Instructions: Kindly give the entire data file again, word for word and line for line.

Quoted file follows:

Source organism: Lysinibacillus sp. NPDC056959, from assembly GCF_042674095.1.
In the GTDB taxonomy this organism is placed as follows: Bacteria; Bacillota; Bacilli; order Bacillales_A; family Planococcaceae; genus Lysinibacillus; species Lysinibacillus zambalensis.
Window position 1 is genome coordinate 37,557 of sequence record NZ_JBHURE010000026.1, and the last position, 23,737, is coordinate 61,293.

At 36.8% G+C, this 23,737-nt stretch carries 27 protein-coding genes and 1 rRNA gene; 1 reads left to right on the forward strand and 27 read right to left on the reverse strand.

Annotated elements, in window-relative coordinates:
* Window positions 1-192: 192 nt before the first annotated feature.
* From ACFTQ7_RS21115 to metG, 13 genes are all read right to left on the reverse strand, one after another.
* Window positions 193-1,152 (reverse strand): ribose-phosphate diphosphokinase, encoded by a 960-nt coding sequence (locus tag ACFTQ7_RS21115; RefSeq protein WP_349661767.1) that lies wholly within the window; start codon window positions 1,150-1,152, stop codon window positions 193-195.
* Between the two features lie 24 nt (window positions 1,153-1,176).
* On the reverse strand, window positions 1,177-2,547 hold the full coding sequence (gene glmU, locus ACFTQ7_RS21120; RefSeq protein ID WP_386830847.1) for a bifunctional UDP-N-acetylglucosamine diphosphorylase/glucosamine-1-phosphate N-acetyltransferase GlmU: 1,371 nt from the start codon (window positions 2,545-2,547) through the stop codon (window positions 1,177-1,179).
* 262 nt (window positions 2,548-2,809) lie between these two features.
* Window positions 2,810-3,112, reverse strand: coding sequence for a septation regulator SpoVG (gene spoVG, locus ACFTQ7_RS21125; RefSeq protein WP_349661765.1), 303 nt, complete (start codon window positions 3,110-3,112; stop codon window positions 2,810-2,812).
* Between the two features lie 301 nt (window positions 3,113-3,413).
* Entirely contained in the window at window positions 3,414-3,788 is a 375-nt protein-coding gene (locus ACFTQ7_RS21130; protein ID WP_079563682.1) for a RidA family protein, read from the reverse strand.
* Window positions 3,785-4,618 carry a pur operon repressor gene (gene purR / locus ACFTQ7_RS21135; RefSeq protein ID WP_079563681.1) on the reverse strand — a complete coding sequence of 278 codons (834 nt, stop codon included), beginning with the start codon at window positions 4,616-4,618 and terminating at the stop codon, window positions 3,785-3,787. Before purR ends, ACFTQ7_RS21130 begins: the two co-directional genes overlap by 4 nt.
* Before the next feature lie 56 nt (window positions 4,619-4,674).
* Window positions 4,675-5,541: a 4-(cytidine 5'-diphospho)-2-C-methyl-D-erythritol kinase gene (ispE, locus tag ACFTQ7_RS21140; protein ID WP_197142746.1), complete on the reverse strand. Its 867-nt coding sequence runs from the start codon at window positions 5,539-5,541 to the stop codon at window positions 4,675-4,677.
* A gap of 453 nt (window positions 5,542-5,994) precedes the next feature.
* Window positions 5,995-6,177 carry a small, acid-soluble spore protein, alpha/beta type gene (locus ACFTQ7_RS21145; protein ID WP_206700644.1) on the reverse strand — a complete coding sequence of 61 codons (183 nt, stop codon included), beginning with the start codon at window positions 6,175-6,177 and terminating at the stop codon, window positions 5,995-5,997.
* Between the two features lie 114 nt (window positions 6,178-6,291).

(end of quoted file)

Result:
Source organism: Lysinibacillus sp. NPDC056959, from assembly GCF_042674095.1.
In the GTDB taxonomy this organism is placed as follows: Bacteria; Bacillota; Bacilli; order Bacillales_A; family Planococcaceae; genus Lysinibacillus; species Lysinibacillus zambalensis.
Window position 1 is genome coordinate 37,557 of sequence record NZ_JBHURE010000026.1, and the last position, 23,737, is coordinate 61,293.

At 36.8% G+C, this 23,737-nt stretch carries 27 protein-coding genes and 1 rRNA gene; 1 reads left to right on the forward strand and 27 read right to left on the reverse strand.

Annotated elements, in window-relative coordinates:
* Window positions 1-192: 192 nt before the first annotated feature.
* From ACFTQ7_RS21115 to metG, 13 genes are all read right to left on the reverse strand, one after another.
* Window positions 193-1,152 (reverse strand): ribose-phosphate diphosphokinase, encoded by a 960-nt coding sequence (locus tag ACFTQ7_RS21115; RefSeq protein WP_349661767.1) that lies wholly within the window; start codon window positions 1,150-1,152, stop codon window positions 193-195.
* Between the two features lie 24 nt (window positions 1,153-1,176).
* On the reverse strand, window positions 1,177-2,547 hold the full coding sequence (gene glmU, locus ACFTQ7_RS21120; RefSeq protein ID WP_386830847.1) for a bifunctional UDP-N-acetylglucosamine diphosphorylase/glucosamine-1-phosphate N-acetyltransferase GlmU: 1,371 nt from the start codon (window positions 2,545-2,547) through the stop codon (window positions 1,177-1,179).
* 262 nt (window positions 2,548-2,809) lie between these two features.
* Window positions 2,810-3,112, reverse strand: coding sequence for a septation regulator SpoVG (gene spoVG, locus ACFTQ7_RS21125; RefSeq protein WP_349661765.1), 303 nt, complete (start codon window positions 3,110-3,112; stop codon window positions 2,810-2,812).
* Between the two features lie 301 nt (window positions 3,113-3,413).
* Entirely contained in the window at window positions 3,414-3,788 is a 375-nt protein-coding gene (locus ACFTQ7_RS21130; protein ID WP_079563682.1) for a RidA family protein, read from the reverse strand.
* Window positions 3,785-4,618 carry a pur operon repressor gene (gene purR / locus ACFTQ7_RS21135; RefSeq protein ID WP_079563681.1) on the reverse strand — a complete coding sequence of 278 codons (834 nt, stop codon included), beginning with the start codon at window positions 4,616-4,618 and terminating at the stop codon, window positions 3,785-3,787. Before purR ends, ACFTQ7_RS21130 begins: the two co-directional genes overlap by 4 nt.
* Before the next feature lie 56 nt (window positions 4,619-4,674).
* Window positions 4,675-5,541: a 4-(cytidine 5'-diphospho)-2-C-methyl-D-erythritol kinase gene (ispE, locus tag ACFTQ7_RS21140; protein ID WP_197142746.1), complete on the reverse strand. Its 867-nt coding sequence runs from the start codon at window positions 5,539-5,541 to the stop codon at window positions 4,675-4,677.
* A gap of 453 nt (window positions 5,542-5,994) precedes the next feature.
* Window positions 5,995-6,177 carry a small, acid-soluble spore protein, alpha/beta type gene (locus ACFTQ7_RS21145; protein ID WP_206700644.1) on the reverse strand — a complete coding sequence of 61 codons (183 nt, stop codon included), beginning with the start codon at window positions 6,175-6,177 and terminating at the stop codon, window positions 5,995-5,997.
* Between the two features lie 114 nt (window positions 6,178-6,291).